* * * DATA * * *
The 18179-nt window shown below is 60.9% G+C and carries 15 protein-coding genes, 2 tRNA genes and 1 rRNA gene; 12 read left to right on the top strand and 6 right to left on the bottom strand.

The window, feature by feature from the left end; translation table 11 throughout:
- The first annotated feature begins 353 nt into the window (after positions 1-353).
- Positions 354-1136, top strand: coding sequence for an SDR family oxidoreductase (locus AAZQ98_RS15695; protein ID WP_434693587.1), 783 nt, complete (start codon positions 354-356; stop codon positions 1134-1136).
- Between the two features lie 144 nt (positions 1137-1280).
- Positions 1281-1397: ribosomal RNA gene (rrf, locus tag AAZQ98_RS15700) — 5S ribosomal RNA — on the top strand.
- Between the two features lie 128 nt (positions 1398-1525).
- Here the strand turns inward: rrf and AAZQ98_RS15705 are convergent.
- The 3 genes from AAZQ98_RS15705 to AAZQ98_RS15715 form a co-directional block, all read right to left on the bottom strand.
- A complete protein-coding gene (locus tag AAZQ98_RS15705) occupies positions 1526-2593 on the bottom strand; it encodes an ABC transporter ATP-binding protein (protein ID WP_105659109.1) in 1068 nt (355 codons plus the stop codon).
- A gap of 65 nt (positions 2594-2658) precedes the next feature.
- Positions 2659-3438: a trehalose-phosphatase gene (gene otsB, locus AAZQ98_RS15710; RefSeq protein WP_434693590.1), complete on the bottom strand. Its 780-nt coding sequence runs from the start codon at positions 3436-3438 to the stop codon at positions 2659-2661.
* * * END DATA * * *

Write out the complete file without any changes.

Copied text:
The 18179-nt window shown below is 60.9% G+C and carries 15 protein-coding genes, 2 tRNA genes and 1 rRNA gene; 12 read left to right on the top strand and 6 right to left on the bottom strand.

The window, feature by feature from the left end; translation table 11 throughout:
- The first annotated feature begins 353 nt into the window (after positions 1-353).
- Positions 354-1136, top strand: coding sequence for an SDR family oxidoreductase (locus AAZQ98_RS15695; protein ID WP_434693587.1), 783 nt, complete (start codon positions 354-356; stop codon positions 1134-1136).
- Between the two features lie 144 nt (positions 1137-1280).
- Positions 1281-1397: ribosomal RNA gene (rrf, locus tag AAZQ98_RS15700) — 5S ribosomal RNA — on the top strand.
- Between the two features lie 128 nt (positions 1398-1525).
- Here the strand turns inward: rrf and AAZQ98_RS15705 are convergent.
- The 3 genes from AAZQ98_RS15705 to AAZQ98_RS15715 form a co-directional block, all read right to left on the bottom strand.
- A complete protein-coding gene (locus tag AAZQ98_RS15705) occupies positions 1526-2593 on the bottom strand; it encodes an ABC transporter ATP-binding protein (protein ID WP_105659109.1) in 1068 nt (355 codons plus the stop codon).
- A gap of 65 nt (positions 2594-2658) precedes the next feature.
- Positions 2659-3438: a trehalose-phosphatase gene (gene otsB, locus AAZQ98_RS15710; RefSeq protein WP_434693590.1), complete on the bottom strand. Its 780-nt coding sequence runs from the start codon at positions 3436-3438 to the stop codon at positions 2659-2661.